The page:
When the lift in non-mining investment is also taken into account, there appear to be very few downside risks to Australian growth in the year ahead, even allowing for a possible tight budget in May.
Another quarter or two where GDP growth runs at a 3 per cent plus growth pace, which is likely given the hard data of recent times, would signal not only stronger demand for labour, but would suggest that some of the building inflation pressures over the past half year would also be magnified.
This is where the RBA is playing a dangerous game in refusing to move monetary policy towards neutral – ie, starting the process of hiking the cash rate to ensure its inflation target is not blown out of the water. A 25 basis point rate hike now, followed by another in a few months, for example, would hardly derail the growth momentum in the economy.
But a rate hike would certainly signal the RBA's seriousness in meeting its inflation target and would give it a bit of wriggle room in either a scenario of very strong growth (thankfully we acted early) or an economic decline (let's take back those hikes and no damage done).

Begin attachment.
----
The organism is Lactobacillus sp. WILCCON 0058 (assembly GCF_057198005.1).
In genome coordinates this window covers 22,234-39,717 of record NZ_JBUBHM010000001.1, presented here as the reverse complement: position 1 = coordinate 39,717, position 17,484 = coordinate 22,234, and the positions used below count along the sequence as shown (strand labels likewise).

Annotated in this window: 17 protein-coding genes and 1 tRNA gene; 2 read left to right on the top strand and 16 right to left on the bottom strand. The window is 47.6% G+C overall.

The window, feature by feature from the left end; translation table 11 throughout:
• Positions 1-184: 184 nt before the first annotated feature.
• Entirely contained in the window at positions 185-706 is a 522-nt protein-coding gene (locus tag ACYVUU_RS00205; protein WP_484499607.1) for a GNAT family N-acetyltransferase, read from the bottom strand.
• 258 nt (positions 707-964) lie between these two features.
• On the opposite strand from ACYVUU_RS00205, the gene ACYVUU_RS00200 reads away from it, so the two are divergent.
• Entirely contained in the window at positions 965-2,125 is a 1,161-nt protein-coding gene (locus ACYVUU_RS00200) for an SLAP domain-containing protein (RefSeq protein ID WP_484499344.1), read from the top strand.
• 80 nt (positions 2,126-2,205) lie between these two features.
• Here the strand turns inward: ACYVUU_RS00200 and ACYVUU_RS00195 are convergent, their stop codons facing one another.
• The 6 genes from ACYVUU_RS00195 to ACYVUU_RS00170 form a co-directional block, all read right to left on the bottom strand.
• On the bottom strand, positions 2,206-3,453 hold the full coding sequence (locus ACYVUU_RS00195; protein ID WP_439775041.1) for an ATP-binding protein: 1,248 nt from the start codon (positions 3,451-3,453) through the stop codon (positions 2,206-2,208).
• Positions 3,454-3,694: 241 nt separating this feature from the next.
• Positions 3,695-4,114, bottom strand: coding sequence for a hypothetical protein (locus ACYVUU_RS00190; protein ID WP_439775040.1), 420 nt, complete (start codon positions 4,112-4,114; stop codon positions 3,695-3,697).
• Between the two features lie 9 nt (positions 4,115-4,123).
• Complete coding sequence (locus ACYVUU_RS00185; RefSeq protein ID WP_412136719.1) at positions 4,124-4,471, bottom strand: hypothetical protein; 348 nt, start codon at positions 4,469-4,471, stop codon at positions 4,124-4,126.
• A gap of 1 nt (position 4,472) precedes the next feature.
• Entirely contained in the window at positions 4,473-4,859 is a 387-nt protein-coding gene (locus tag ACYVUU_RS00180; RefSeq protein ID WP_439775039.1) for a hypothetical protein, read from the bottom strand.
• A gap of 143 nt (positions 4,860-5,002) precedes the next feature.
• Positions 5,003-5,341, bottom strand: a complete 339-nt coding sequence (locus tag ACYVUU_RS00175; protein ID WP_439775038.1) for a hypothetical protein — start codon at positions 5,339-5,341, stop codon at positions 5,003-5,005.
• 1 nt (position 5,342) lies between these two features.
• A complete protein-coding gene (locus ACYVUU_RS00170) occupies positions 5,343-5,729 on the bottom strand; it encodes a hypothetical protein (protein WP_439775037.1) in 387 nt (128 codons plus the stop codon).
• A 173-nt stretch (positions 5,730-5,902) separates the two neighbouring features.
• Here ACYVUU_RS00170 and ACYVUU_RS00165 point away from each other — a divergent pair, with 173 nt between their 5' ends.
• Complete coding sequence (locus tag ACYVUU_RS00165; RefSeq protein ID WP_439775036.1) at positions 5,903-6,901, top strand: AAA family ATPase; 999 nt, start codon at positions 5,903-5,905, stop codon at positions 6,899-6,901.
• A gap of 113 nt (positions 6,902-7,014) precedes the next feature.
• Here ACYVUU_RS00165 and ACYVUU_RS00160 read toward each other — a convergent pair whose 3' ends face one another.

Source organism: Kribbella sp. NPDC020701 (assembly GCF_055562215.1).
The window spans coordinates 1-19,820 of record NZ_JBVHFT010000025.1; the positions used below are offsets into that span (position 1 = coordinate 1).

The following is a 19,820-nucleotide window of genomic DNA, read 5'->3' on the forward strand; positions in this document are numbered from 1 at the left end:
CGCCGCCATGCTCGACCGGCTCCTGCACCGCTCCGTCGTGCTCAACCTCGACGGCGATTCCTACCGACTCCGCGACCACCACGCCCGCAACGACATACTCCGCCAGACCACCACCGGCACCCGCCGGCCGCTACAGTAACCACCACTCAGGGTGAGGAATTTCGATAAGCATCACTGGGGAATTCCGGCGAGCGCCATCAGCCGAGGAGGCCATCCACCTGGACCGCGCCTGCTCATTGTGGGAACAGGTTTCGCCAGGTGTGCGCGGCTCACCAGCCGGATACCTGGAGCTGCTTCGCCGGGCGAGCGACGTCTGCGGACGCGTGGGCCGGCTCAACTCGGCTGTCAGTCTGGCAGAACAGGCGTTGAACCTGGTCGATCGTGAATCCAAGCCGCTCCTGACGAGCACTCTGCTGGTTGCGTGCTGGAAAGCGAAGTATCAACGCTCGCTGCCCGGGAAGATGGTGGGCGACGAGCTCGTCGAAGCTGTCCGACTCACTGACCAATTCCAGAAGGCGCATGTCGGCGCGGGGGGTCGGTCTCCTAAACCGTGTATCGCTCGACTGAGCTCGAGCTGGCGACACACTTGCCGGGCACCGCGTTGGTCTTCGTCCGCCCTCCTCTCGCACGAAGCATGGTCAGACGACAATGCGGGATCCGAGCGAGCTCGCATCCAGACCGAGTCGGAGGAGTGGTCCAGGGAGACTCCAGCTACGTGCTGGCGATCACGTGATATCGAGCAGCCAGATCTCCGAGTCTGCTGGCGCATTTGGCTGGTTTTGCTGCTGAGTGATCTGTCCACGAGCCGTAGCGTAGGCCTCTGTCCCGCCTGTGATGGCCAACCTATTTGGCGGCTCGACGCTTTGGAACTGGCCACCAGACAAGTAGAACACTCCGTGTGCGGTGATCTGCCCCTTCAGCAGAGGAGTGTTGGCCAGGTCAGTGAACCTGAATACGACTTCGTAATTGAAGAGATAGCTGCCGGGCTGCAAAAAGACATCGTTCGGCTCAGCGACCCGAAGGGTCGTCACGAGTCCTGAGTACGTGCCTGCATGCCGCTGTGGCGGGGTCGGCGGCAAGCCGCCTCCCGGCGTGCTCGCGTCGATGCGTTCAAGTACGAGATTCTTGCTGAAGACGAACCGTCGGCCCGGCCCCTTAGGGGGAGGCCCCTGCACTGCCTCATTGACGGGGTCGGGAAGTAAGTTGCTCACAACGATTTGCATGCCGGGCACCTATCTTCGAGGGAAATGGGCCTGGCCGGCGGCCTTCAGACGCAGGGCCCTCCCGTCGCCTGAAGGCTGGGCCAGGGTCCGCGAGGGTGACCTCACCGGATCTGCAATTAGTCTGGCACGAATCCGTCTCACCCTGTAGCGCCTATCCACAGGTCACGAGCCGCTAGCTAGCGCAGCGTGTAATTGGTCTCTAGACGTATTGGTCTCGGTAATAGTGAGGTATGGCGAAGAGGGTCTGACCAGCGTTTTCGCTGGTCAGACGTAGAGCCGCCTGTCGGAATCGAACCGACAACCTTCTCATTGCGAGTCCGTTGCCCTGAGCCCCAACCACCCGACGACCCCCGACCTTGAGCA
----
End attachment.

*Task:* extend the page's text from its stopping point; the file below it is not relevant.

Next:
Add to that rampaging house prices – prices are up 1.5 per cent in the first two weeks of March and are now 2.7 per cent up for 2014, year to date – and the impediments to the RBA hiking interest rates are scarce.
On the contrary, a clear turn in the labour market, as evident in today's data, suggest the RBA will get smart and will start a rate hiking cycle in the next few months.